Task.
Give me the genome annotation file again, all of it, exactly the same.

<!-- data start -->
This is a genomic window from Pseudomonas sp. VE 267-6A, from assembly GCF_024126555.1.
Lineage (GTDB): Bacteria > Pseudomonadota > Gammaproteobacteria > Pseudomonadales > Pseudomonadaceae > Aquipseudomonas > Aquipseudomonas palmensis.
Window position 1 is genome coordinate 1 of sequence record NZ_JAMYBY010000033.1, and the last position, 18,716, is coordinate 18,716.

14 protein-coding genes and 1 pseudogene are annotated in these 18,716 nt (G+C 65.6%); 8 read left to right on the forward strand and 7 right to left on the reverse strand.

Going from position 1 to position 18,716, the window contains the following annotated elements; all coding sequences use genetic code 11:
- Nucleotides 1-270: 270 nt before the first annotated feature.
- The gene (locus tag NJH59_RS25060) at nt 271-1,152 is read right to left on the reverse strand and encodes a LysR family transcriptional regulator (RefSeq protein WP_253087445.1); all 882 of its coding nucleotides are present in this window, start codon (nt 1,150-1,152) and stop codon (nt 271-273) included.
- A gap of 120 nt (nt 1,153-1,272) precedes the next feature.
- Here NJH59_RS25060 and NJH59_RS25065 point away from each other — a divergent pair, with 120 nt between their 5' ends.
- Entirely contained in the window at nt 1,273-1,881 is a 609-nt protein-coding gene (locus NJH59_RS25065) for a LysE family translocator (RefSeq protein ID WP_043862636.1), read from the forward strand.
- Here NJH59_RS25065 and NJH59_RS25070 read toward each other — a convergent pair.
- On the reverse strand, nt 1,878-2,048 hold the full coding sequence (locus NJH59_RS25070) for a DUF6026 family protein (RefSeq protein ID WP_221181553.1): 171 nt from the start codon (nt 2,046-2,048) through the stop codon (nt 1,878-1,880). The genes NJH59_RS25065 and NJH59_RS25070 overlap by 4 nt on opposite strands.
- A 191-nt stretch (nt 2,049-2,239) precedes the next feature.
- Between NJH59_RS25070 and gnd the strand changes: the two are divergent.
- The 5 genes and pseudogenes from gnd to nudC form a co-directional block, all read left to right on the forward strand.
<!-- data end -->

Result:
This is a genomic window from Pseudomonas sp. VE 267-6A, from assembly GCF_024126555.1.
Lineage (GTDB): Bacteria > Pseudomonadota > Gammaproteobacteria > Pseudomonadales > Pseudomonadaceae > Aquipseudomonas > Aquipseudomonas palmensis.
Window position 1 is genome coordinate 1 of sequence record NZ_JAMYBY010000033.1, and the last position, 18,716, is coordinate 18,716.

14 protein-coding genes and 1 pseudogene are annotated in these 18,716 nt (G+C 65.6%); 8 read left to right on the forward strand and 7 right to left on the reverse strand.

Going from position 1 to position 18,716, the window contains the following annotated elements; all coding sequences use genetic code 11:
- Nucleotides 1-270: 270 nt before the first annotated feature.
- The gene (locus tag NJH59_RS25060) at nt 271-1,152 is read right to left on the reverse strand and encodes a LysR family transcriptional regulator (RefSeq protein WP_253087445.1); all 882 of its coding nucleotides are present in this window, start codon (nt 1,150-1,152) and stop codon (nt 271-273) included.
- A gap of 120 nt (nt 1,153-1,272) precedes the next feature.
- Here NJH59_RS25060 and NJH59_RS25065 point away from each other — a divergent pair, with 120 nt between their 5' ends.
- Entirely contained in the window at nt 1,273-1,881 is a 609-nt protein-coding gene (locus NJH59_RS25065) for a LysE family translocator (RefSeq protein ID WP_043862636.1), read from the forward strand.
- Here NJH59_RS25065 and NJH59_RS25070 read toward each other — a convergent pair.
- On the reverse strand, nt 1,878-2,048 hold the full coding sequence (locus NJH59_RS25070) for a DUF6026 family protein (RefSeq protein ID WP_221181553.1): 171 nt from the start codon (nt 2,046-2,048) through the stop codon (nt 1,878-1,880). The genes NJH59_RS25065 and NJH59_RS25070 overlap by 4 nt on opposite strands.
- A 191-nt stretch (nt 2,049-2,239) precedes the next feature.
- Between NJH59_RS25070 and gnd the strand changes: the two are divergent.
- The 5 genes and pseudogenes from gnd to nudC form a co-directional block, all read left to right on the forward strand.